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The American Public's Indifference to Foreign Affairs | Stratfor

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One thing that the end of the Cold War and the subsequent 20 years taught the United States was that the world mattered -- a mindset that was as habitual as it was reflective of new realities. If the world mattered, then something must be done when it became imperiled. The result was covert and overt action designed to shape events to suit American interests, perceived and real. Starting in the late 1980s, the United States sent troops to Panama, Somalia, Bosnia, Kosovo and Kuwait. The American public was engaged in all of these for a variety of reasons, some of them good, some bad. Whatever the reasoning, there was a sense of clarity that demanded that something be done. After 9/11, the conviction that something be done turned into an obsession. But over the past 10 years, Americans' sense of clarity has become much more murky, and their appetite for involvement has declined accordingly.

That decline occurred not only among the American public but also among American policymakers. During the Cold War and jihadist wars, covert and overt intervention became a standard response. More recently, the standards for justifying either type of intervention have become more exacting to policymakers. Syria was not a matter of indifference, but the situation lacked the clarity that justified intervention. The United States seemed poised to intervene and then declined. The American public saw it as avoiding another overseas entanglement with an outcome that could not be shaped by American power.

Read more: The American Public's Indifference to Foreign Affairs | Stratfor Follow us: @stratfor on Twitter | Stratfor on Facebook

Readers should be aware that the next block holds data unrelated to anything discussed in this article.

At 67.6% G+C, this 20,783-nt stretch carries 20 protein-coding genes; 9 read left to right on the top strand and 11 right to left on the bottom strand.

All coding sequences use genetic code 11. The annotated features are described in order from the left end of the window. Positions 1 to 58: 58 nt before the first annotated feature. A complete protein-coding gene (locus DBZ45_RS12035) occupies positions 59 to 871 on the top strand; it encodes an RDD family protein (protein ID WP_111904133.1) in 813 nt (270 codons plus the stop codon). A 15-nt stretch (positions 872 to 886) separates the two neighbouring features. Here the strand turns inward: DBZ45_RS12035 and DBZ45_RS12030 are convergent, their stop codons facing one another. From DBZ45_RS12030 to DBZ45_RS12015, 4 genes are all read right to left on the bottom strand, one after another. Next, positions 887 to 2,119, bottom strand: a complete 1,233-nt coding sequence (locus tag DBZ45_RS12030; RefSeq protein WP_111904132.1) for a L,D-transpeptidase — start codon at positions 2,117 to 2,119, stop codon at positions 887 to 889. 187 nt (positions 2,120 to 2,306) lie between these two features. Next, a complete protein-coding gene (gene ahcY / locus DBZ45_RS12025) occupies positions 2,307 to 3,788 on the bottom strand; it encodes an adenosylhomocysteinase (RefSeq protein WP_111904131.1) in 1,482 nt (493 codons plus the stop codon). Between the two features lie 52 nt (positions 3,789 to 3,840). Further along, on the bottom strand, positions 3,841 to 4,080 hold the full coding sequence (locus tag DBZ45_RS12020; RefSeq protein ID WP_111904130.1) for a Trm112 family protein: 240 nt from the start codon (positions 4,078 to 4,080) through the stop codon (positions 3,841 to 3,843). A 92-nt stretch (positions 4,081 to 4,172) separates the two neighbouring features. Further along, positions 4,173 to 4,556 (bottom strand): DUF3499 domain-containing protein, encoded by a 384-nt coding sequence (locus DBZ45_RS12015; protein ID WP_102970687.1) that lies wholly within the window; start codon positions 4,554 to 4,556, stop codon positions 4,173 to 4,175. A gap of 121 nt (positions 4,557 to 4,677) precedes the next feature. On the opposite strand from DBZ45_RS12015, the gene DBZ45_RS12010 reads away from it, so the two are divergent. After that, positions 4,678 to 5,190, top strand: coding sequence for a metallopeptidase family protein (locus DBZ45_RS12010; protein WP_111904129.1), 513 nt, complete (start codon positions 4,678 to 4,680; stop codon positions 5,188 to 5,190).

This is disconcerting from the standpoint of those who live outside the United States. They experienced the United States through the Cold War, the Clinton years and the post-9/11 era. The United States was deeply involved in everything. The world got used to that. Today, government officials are setting much higher standards for involvement, though not as high as those set by the American public. The constant presence of American power shaping regions far away to prevent the emergence of a threat, whether communist or Islamist, is declining. I spoke to a foreign diplomat who insisted the United States was weakening. I tried to explain that it is not weakness that dictates disengagement but indifference. He couldn't accept the idea that the United States has entered a period in which it really doesn't care what happens to his country. I refined that by saying that there are those in Washington that do care, but that it is their profession to care. The rest of the country doesn't see that it matters to them. The diplomat had lived in a time when everything mattered and all problems required an American position. American indifference is the most startling thing in the world for him.Read more: The American Public's Indifference to Foreign Affairs | Stratfor Follow us: @stratfor on Twitter | Stratfor on Facebook

Withdrawing in disgust is not the same as apathy.

As an American, it's hard to know WHAT is worth caring about.

I think most would go in with limited troops in a United Nations effort, with a majority of the other developed nations participating.  I think the days are gone of the US being the sole worlds Police.  Most citizens are tired of being at war for the last 12+ years, and even more tired of paying for it.

Yes. Although it's unclear to me where the U.N. actually wants to go these days.

It seems like the UN will not go in anywhere, but it needs to quit falling on our shoulders, maybe the UN needs to realize that, and get some balls.

France has done a lot lately in Africa without a ton of US or UN help.  I think the regional powers theory may come into play more and more with Europe, Russia, and China. The battle over Africa will be very important for all of us.  South America does not get a lot of mention either. US continues to be lucky in our regional stability. 

We do, but Venezuela seems like a powder keg.

And yeah, Africa is important. What can we do?

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